Is there a reason to buy new when you can get the same guitar used?

Rick Towne

Praise & Western
Gold Supporting Member
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3,237
The guitar in question is a Larrivee D-03 (spruce/mahogany dreadnought). There is no opportunity to play either before buying. Is there any benefit to buying the older broken in guitar other than a reasonable price difference?
 

guitararmy

Member
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2,708
For me the only reason to buy a new Larrivee over an older one would be the maple binding on the newer ones vs the black binding on the older ones....Larrivees are pretty consistent whether old or new. They have gone up in price quite a bit over the last 10 years so you might be able to get a good price on an old one.
 

202dy

Member
Messages
440
Buying used guitars is like buying used anything. It doesn't matter if it's guitars, houses, or cars, if you know what you're doing it will always produce the best prices. Knowing what you're doing means knowing current pricing including MSRP, street, used street, and the wholesale ranges; basic maintenance and repair practices or have access to them; and be able to rate the condition and function accurately. The last one is a skill that takes some time to learn because it isn't just good, better, best.

Warranty: When it comes to most things, they either built it right or they didn't. If it's used it's had some time to exist in the world. If the guitar is right, it's right and a warranty is superfluous. If the guitar (car, house, major appliance, doo dad, gee gaw) isn't right, don't buy it. Unless you have the skills to repair it, access to the parts, and can buy for a price that allows you to pay yourself for your time just walk away.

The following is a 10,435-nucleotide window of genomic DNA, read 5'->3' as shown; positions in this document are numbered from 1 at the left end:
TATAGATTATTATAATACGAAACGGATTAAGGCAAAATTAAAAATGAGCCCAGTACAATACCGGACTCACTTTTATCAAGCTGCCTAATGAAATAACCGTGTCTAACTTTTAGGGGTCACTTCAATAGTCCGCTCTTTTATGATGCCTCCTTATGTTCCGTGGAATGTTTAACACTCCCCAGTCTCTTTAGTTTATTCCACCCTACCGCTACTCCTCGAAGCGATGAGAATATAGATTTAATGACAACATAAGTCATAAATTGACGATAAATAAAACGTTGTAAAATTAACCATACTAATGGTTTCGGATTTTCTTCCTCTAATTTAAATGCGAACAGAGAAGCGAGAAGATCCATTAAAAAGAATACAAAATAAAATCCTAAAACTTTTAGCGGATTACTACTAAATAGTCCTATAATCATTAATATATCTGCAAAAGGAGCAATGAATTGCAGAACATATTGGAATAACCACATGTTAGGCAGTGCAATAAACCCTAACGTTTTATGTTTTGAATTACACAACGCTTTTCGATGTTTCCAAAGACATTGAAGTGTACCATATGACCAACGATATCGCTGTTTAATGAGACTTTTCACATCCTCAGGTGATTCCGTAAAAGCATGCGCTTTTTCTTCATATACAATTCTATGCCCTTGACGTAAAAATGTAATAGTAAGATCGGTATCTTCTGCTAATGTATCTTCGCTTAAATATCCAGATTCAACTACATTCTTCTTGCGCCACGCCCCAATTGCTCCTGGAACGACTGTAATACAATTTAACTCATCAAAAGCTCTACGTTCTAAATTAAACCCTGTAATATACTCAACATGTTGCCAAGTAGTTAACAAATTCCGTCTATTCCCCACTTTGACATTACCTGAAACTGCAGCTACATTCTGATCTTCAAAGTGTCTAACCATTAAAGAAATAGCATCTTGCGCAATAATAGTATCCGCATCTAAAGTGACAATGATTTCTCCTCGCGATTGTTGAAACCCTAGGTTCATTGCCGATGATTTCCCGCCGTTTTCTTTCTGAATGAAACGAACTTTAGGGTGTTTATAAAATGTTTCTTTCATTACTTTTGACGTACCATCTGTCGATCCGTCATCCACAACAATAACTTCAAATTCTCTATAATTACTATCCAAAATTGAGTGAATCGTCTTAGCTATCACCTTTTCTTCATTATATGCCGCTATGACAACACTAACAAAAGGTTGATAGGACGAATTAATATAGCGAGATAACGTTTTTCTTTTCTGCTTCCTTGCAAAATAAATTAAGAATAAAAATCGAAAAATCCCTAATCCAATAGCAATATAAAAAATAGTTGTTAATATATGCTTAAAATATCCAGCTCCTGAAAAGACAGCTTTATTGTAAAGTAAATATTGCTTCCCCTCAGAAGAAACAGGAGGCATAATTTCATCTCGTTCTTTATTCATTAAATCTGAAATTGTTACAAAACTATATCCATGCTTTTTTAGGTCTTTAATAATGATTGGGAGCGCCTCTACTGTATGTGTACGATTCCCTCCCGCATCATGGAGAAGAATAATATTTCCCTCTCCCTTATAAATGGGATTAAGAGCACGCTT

jonnytexas

Member
Messages
4,056
Buying used guitars is like buying used anything. It doesn't matter if it's guitars, houses, or cars, if you know what you're doing it will always produce the best prices. Knowing what you're doing means knowing current pricing including MSRP, street, used street, and the wholesale ranges; basic maintenance and repair practices or have access to them; and be able to rate the condition and function accurately. The last one is a skill that takes some time to learn because it isn't just good, better, best.

Warranty: When it comes to most things, they either built it right or they didn't. If it's used it's had some time to exist in the world. If the guitar is right, it's right and a warranty is superfluous. If the guitar (car, house, major appliance, doo dad, gee gaw) isn't right, don't buy it. Unless you have the skills to repair it, access to the parts, and can buy for a price that allows you to pay yourself for your time just walk away.

Perfectly put.
 

rwmct

Member
Messages
2,810
Buying used can work out very well, but you are taking a chance if you can't check out the instrument ahead of time. Or even if you can check it out, if you don't have the knowledge to property evaluate it.

It can work out very well, though. I just bought an absolutely mint 2011 Guild F-30 std. It is everything it was represented it would be. Looks brand new. I have seen new instruments in stores that did not look as good as this one. I bought it sight unseen, but had some comfort in that I was buying from a respected longtime member of the Guild forum.
 

Rick Towne

Praise & Western
Gold Supporting Member
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3,237
Good comments so far. One point not yet mentioned is that with paypal payment for the used guitar, all the leverage is on the buyer side. ThHe new guitar would have a three day return period.

I've had both new and used over the years, and each was a different situation. The new gloss finish Larrivees tended to be stiffer; the satin finished guitars (the -03) models were better.